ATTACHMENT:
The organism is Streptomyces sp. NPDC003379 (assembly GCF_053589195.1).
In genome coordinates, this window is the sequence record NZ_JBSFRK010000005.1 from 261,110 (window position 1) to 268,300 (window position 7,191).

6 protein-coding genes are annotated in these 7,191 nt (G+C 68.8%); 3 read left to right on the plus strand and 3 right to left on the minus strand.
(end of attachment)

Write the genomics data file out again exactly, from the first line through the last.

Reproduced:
The organism is Streptomyces sp. NPDC003379 (assembly GCF_053589195.1).
In genome coordinates, this window is the sequence record NZ_JBSFRK010000005.1 from 261,110 (window position 1) to 268,300 (window position 7,191).

6 protein-coding genes are annotated in these 7,191 nt (G+C 68.8%); 3 read left to right on the plus strand and 3 right to left on the minus strand.